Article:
Santa Monica, CA — Insurance companies will be allowed to install spyware in Californians’ cars, and charge higher auto insurance premiums to those who refuse, under legislation authored by San Rafael Assemblyman Jared Huffman.
Proponents claim the bill will encourage motorists to drive less, but the bill grants insurance companies permission to give a discount to drivers who participate in the insurer’s mileage tracking program, not those who reduce their mileage. Consumer advocates point out that the higher costs would unfairly discriminate against drivers who choose to protect their privacy by rejecting technology to monitor their driving, or those with cars too old (pre-1996, typically) to work with the tracking devices.
“Assemblyman Huffman’s bill does not provide incentives for Californians to drive less. Instead, it allows insurance companies to force Californians to pay a premium for their privacy,” said Carmen Balber, consumer advocate with the nonprofit Consumer Watchdog. ”By not banning insurers’ preferred mileage verification method – black box spyware installed in our cars – the bill sanctions them.”
Assemblyman Huffman claims his bill has nothing to do with technology in cars, and calls consumer advocates’ privacy concerns “silly,” “extravagant,” and a “phantom issue.”* If this bill were not about tracking devices, citizen groups argue, then Assemblyman Huffman would have amended it to ensure that drivers don’t pay higher rates for choosing to verify mileage without an insurance company-prescribed tracking device. However, such a provision to protect fair rates runs crosswise to insurance industry proponents of the bill, who have made clear that non-technological mileage verification tools are not enough.
Under current regulations, the insurance industry has the right to require consumers to provide odometer readings to verify mileage. However, most insurance companies do not verify miles driven. Insurers have argued in the media and before regulators that odometer readings are inadequate to verify mileage because industry representatives claim they are too costly and would discourage driver participation in a verification program. There are few options to verify mileage once odometer readings are rejected. The most prominent, and the clear preference of several insurance companies, is to verify drivers’ mileage using technological tracking devices.
The Cost to Privacy
AB 2800 would allow insurance companies to require drivers to place technological tracking devices in their cars or pay higher insurance rates for choosing to protect their privacy. The bill does not protect Californians’ privacy because it does not prohibit insurers from using on-board tracking devices to collect information – including speed, acceleration, location and time of day– in addition to mileage.
In fact, AB 2800 was amended in April to specifically remove a requirement that technological devices collect only mileage data. Progressive Insurance, for example, is currently tracking “how aggressively you drive” and time of day the car is on the road through their devices in other states.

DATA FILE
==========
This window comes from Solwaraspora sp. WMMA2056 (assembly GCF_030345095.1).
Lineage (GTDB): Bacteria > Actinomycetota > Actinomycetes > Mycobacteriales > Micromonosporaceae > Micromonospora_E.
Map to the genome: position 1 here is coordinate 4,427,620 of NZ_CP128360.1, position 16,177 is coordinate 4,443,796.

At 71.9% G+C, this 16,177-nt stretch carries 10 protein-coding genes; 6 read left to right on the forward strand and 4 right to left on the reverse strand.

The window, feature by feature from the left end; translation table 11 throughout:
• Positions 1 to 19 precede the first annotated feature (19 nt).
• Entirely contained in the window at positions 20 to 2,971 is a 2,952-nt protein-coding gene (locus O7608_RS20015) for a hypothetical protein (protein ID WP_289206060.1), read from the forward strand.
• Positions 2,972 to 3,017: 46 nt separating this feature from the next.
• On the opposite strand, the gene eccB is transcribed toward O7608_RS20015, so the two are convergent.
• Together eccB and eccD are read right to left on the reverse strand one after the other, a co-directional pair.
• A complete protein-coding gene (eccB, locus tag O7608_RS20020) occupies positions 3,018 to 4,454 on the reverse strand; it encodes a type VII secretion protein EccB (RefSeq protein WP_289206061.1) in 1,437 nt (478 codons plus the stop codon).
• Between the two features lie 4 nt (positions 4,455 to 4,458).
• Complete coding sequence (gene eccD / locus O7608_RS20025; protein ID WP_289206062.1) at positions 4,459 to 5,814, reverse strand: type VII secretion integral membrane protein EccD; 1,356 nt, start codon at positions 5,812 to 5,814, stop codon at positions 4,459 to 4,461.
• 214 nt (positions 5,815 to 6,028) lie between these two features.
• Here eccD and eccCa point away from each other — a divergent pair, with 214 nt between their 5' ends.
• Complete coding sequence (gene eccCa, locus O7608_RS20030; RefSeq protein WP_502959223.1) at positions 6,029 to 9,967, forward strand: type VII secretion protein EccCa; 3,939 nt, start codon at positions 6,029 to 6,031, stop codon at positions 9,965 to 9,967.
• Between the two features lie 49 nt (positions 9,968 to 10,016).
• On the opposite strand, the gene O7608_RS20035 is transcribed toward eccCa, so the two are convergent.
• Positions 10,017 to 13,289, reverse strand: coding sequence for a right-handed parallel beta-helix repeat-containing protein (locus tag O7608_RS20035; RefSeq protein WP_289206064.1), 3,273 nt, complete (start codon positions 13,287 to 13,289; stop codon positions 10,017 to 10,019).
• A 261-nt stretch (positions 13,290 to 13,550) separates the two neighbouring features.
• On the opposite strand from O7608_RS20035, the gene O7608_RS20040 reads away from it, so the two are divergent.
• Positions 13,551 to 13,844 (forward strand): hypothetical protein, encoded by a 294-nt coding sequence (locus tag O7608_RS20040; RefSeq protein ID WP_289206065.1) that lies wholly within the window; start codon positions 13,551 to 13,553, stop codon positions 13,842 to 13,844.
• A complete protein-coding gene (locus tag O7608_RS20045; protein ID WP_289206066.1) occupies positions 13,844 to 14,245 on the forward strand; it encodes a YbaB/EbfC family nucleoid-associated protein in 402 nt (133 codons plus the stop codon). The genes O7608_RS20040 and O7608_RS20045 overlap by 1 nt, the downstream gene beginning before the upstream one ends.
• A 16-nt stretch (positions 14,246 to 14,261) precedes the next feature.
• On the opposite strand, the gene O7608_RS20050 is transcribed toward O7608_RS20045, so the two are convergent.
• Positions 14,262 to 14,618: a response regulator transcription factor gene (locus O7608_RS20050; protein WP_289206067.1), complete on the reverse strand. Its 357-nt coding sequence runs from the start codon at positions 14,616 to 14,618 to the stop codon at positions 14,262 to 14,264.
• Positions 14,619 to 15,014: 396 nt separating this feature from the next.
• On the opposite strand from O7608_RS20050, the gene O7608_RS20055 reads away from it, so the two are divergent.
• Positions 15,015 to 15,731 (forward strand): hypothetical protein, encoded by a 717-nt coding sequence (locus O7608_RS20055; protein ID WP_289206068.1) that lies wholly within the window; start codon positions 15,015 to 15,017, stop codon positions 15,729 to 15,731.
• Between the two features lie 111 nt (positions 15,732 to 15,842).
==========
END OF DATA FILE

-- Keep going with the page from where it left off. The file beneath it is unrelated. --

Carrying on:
– Will an insurance company invoke the black box recorder to deny a claim based on the fact that the driver had come to a screeching halt two other times in the past month?
– Will an insurer look to avoid providing coverage to janitors who work the late shift, if the company decides that nighttime driving is riskier?
– Will companies label certain intersections dangerous and seek to alter auto premiums for customers based on the streets they drive on?
– Will location and other data be subject to court subpoena, as is currently the case with other tracking devices that are used, for example, by Bay Area commuters who have a FasTrak transponder to avoid bridge toll lines?
“The right to privacy is enshrined in California’s Constitution, yet Assemblyman Huffman dismisses the legitimate privacy questions raised by his bill,” said Balber.
Huffman, Insurers: Everybody Lies
AB 2800 would allow the insurance industry to put eyes into Californians’ cars, apparently because drivers lie, in the words of the insurance industry and the author.
Michael Gunning of the Personal Insurance Federation of California told the Sacramento Bee: "I think it’s ingrained, given the structure of the current system, to lie.”
Bill author Huffman implied the same: “Ask yourself, what would most people do, given the opportunity to have a lower insurance rate by estimating lower miles than they actually drive?”
“If your starting point is ‘average citizens can’t be trusted,’ then it’s not much of a leap to say companies should be able to watch your every move. That kind of Big Brother mentality will only discourage people from participating,” said Balber.
Mileage-based Insurance Premiums Are Already the Law in California
California law under voter-approved Proposition 103 already requires miles driven to be the second most important factor in setting insurance rates. The Insurance Commissioner, not the legislature, has the power to set regulations concerning insurance rates. The Department of Insurance has initiated a regulatory proceeding with the goal of making "pay-as-you-drive" insurance widely available in California. The first workshop was Monday, June 23, and the Department will issue draft regulations within two months.
* Santa Rosa Press Democrat, June 27, 2008; Sacramento Bee, June 30, 2008.
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